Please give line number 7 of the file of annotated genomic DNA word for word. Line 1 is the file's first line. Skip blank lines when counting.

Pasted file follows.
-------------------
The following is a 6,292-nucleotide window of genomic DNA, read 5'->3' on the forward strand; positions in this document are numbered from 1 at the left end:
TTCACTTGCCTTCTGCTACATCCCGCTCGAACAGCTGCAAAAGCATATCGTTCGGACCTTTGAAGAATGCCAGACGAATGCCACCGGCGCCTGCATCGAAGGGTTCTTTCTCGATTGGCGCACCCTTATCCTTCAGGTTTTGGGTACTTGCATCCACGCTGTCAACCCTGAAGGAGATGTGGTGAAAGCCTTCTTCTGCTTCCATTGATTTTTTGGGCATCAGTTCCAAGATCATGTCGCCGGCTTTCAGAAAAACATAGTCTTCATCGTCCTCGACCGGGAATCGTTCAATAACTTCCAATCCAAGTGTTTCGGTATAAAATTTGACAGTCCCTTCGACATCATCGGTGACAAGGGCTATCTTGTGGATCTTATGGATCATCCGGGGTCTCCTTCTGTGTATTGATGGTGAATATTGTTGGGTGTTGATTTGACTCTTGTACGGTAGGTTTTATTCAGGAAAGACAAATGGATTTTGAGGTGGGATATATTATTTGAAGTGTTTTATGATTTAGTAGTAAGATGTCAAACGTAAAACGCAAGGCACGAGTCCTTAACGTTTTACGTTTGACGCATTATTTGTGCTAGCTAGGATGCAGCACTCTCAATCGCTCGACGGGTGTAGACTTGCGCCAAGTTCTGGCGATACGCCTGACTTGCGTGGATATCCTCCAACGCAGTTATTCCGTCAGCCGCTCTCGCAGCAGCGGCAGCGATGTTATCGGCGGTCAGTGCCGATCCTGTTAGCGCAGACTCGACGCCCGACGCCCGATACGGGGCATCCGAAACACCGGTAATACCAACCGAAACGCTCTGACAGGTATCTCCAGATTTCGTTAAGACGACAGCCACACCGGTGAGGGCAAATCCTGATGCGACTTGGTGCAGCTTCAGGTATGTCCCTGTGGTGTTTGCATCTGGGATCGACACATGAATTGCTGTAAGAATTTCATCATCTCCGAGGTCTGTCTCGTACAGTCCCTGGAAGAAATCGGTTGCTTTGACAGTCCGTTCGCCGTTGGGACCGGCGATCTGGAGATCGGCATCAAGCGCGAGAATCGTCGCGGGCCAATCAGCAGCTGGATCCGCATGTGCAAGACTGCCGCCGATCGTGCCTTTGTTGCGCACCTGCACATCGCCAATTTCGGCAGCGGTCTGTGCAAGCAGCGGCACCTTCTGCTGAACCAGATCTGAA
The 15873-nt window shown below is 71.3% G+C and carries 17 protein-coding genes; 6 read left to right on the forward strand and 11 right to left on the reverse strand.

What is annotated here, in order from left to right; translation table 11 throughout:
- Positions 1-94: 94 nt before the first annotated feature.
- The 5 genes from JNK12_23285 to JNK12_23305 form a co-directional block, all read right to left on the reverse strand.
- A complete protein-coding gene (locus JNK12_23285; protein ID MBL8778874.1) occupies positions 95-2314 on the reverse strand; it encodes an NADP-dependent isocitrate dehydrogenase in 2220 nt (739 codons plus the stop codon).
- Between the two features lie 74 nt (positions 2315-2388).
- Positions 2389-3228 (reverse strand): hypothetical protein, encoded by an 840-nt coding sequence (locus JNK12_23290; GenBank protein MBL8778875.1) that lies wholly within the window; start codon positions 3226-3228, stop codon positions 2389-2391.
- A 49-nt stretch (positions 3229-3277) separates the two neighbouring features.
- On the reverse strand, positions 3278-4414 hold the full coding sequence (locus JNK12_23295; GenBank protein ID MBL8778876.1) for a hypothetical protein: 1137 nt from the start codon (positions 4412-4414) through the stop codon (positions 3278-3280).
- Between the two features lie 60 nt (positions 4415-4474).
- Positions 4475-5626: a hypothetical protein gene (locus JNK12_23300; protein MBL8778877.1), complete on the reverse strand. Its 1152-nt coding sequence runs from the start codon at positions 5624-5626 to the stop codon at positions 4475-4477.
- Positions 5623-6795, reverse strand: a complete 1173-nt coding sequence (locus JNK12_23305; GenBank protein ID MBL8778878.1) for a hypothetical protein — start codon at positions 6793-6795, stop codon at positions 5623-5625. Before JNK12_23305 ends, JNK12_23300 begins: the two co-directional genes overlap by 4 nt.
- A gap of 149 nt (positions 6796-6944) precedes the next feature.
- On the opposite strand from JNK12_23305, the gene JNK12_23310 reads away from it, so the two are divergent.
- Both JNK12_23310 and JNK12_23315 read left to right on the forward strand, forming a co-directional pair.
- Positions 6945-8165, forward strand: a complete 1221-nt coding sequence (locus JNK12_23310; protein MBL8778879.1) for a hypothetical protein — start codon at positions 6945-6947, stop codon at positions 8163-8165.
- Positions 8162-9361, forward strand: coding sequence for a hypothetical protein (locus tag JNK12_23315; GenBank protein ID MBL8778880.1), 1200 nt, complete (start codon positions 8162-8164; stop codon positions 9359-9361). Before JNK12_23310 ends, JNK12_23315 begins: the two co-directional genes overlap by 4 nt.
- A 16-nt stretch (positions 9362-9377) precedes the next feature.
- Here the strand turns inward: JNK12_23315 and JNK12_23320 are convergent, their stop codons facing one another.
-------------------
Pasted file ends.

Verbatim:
- A complete protein-coding gene (locus JNK12_23285; protein ID MBL8778874.1) occupies positions 95-2314 on the reverse strand; it encodes an NADP-dependent isocitrate dehydrogenase in 2220 nt (739 codons plus the stop codon).